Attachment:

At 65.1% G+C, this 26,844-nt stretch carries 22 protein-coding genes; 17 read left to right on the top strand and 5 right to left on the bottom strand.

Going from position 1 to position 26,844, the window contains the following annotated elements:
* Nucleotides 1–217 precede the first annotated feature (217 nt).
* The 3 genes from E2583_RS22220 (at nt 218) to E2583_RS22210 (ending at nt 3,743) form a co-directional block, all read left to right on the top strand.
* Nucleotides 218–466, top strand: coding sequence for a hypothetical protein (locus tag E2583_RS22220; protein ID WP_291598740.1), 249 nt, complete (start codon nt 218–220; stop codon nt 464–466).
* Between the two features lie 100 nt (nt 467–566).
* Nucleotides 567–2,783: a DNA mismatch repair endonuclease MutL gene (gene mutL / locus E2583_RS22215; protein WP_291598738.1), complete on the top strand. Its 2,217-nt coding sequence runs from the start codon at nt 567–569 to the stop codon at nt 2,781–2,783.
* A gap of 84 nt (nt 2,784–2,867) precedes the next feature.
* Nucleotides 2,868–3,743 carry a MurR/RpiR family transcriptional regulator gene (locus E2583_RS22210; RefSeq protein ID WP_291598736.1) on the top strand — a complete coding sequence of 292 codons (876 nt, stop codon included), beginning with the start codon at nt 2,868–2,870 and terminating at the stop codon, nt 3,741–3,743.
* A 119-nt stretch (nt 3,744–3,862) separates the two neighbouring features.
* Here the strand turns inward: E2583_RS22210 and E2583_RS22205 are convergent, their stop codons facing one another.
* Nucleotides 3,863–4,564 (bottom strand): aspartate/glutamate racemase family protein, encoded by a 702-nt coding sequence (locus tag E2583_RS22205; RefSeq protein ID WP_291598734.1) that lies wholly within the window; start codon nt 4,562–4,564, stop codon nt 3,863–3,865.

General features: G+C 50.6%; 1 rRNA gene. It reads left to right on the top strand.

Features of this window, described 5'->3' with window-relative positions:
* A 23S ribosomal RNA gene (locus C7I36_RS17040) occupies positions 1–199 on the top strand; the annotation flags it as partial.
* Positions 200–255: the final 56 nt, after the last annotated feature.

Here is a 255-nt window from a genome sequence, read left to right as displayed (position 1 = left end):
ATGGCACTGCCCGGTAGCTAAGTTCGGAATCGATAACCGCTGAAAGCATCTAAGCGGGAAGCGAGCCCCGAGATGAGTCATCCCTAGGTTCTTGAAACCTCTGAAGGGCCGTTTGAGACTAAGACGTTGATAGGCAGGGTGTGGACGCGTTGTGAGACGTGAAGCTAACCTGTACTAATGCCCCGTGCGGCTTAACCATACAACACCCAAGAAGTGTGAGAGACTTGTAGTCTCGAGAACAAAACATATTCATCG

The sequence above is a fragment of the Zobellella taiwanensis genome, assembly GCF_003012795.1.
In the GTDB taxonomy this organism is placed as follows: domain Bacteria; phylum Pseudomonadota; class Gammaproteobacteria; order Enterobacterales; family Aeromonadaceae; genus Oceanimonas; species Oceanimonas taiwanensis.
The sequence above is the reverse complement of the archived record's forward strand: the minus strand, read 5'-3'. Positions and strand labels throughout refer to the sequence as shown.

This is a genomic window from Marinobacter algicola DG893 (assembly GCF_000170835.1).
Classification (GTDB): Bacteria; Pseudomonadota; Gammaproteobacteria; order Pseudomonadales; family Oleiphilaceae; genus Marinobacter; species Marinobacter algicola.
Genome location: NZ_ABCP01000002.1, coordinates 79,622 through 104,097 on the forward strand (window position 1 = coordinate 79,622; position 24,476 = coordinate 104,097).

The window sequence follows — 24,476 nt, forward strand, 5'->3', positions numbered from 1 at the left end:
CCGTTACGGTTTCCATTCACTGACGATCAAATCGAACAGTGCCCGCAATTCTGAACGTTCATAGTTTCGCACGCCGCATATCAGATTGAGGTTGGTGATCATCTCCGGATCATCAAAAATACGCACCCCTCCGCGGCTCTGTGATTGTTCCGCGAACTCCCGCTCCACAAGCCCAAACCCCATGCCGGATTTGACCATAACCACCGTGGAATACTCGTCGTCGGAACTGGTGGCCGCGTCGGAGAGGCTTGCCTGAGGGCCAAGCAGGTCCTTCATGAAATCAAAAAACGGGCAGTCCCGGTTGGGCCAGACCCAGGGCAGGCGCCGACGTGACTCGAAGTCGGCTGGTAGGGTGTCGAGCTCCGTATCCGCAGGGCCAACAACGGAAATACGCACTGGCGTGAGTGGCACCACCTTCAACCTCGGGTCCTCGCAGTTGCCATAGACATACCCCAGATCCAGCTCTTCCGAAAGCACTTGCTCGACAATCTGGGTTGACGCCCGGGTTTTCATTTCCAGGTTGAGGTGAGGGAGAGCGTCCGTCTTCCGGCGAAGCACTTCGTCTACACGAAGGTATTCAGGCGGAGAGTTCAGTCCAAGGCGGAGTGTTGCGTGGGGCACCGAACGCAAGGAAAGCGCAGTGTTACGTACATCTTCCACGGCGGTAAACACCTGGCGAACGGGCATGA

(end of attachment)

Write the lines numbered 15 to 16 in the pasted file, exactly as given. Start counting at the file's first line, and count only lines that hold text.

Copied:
* A 23S ribosomal RNA gene (locus C7I36_RS17040) occupies positions 1–199 on the top strand; the annotation flags it as partial.
* Positions 200–255: the final 56 nt, after the last annotated feature.